Having a set routine, helps Autistic individuals create a stable order in their lives. While a neurotypical teenagers can deal with the morning rush of getting ready and heading off to school in a rush, an Autistic teenager will become overwhelmed by the interruption in their set order . When an Autistic individual relies on a set routine, it helps motivate them to follow through with tasks , which helps them deal with tasks such as doing their chores, or focusing on their homework. When that routine is interrupted , it upsets, overwhelms , and agitates people with autism, which makes it harder for them to get through their day with a positive mindset. Small things like having to pick up dinner last minute , because mom did not have time to finish the dinner she planned for the family that specific night, is just one thing that can upset a person with Autism. Having to know what is for dinner during the week, or what socks to wear with a specific outfit , even having to wear blue sneakers on Tuesday , are all examples of mannerisms that people with Autism do to help manage anxiety, and ADHD, because it helps decrease their impulsivity, and aggression . When a neurotypical individual has their schedule messed up , it also upsets, and agitates them, but they are faster to comprehend that they can still go throughout the day , even though it did not go exactly as planned , while an autistic person will most often become thrown off for the rest of their day.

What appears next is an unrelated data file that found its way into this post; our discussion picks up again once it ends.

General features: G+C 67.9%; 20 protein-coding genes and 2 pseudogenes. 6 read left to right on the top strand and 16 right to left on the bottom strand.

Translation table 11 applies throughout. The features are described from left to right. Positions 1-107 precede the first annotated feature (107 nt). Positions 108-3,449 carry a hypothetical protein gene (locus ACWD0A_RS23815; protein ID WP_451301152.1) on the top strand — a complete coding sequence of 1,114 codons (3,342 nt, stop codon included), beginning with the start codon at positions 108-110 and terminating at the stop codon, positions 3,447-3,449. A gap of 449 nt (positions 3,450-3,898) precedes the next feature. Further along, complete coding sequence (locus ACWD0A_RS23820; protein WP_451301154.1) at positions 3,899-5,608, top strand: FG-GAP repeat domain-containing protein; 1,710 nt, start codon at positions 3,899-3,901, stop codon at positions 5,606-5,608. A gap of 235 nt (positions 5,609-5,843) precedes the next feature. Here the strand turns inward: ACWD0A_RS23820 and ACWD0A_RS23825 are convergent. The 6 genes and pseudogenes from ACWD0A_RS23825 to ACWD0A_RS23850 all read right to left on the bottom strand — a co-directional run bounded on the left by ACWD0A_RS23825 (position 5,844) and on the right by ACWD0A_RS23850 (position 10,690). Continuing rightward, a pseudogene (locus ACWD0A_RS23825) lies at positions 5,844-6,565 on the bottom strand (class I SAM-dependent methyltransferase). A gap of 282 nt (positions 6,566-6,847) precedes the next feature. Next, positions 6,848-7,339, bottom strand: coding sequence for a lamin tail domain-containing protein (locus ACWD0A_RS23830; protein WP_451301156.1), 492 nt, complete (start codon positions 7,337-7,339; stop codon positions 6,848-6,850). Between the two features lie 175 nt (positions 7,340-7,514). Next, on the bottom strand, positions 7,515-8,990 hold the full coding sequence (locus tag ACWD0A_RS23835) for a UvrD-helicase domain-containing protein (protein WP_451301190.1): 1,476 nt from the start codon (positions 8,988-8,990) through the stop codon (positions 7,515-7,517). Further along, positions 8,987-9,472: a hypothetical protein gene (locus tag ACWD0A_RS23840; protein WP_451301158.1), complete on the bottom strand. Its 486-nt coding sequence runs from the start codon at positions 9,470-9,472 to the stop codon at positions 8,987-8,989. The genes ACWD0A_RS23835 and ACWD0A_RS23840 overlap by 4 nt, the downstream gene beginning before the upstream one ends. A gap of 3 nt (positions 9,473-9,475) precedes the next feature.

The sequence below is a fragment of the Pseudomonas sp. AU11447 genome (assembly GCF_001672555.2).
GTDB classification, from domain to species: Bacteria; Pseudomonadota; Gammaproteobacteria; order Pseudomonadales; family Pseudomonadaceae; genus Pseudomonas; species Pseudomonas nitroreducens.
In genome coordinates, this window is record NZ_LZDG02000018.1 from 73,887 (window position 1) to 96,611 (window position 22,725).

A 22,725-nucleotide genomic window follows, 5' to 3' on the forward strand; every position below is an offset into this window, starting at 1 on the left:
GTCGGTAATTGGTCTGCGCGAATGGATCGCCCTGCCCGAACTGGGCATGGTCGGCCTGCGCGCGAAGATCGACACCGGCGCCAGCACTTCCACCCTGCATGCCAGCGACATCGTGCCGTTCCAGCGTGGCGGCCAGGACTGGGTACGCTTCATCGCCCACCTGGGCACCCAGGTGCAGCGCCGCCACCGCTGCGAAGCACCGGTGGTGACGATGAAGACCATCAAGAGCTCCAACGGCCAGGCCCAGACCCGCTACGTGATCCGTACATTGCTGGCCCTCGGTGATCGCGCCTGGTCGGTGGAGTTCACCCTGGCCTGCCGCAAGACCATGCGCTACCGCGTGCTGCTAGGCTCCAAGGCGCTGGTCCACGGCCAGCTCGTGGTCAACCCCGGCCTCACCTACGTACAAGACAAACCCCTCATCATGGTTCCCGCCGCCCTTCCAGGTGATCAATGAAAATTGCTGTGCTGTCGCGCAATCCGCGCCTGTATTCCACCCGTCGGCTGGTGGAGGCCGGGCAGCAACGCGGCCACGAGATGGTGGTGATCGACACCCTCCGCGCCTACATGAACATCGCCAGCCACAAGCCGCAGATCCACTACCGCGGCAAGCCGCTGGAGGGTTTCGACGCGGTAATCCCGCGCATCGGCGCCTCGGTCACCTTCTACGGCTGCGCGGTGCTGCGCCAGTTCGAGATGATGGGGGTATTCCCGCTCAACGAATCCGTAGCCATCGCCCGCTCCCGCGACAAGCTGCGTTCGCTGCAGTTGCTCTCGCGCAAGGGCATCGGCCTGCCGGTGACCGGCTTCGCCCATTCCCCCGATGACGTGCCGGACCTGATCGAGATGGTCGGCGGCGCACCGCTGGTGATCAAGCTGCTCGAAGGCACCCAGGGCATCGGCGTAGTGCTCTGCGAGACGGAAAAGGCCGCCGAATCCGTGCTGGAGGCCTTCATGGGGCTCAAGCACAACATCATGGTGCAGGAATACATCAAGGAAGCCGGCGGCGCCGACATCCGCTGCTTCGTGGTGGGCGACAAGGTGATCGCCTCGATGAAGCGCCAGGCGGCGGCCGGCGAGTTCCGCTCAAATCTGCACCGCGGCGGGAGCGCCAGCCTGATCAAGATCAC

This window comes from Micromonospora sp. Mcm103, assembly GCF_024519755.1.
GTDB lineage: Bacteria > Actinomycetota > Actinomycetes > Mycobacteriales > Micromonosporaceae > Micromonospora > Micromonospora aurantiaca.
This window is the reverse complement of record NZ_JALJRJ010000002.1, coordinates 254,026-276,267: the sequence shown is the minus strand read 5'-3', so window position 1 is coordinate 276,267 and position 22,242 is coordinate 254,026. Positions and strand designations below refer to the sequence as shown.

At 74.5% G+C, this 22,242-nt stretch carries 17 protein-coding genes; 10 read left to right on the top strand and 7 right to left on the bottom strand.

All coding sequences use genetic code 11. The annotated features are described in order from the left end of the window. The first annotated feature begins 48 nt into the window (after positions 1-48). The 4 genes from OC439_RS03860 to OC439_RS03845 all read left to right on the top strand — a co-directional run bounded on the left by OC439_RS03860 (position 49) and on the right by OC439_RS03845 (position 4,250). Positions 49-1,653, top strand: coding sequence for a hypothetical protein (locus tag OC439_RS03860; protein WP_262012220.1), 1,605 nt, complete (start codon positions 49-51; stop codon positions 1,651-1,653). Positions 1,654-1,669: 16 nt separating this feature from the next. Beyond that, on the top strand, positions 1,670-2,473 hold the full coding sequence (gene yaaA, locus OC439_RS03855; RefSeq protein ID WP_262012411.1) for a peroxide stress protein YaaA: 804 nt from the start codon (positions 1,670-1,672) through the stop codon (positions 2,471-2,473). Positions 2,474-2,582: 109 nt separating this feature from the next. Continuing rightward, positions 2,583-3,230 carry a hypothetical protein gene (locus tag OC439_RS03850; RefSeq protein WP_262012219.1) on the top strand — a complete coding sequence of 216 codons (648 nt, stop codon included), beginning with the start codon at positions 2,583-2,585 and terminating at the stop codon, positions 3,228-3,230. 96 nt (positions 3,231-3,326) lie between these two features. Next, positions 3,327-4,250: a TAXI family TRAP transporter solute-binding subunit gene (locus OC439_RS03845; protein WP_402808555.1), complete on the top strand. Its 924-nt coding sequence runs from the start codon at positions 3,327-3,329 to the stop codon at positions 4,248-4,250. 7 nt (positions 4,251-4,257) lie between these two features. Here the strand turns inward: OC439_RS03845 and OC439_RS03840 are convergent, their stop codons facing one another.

Making friends , and meeting people that you are attracted to are all parts of being a teenager, and trying to fit in , is one of the biggest struggles every single person encounters in high school. While trying to find friends that are genuine , and accept you can be hard , but it is even harder when someone has trouble understanding social cues . Studies show that students with autism are more likely to be excluded by their peers , because students do not typically reach out to introverted people, and they are less likely to talk to people outside of their friend group. Autistic teens have trouble finding friends, because they have a harder time picking up on social cues, and they typically refrain from reaching out to their peers, because they do not know how to communicate with them.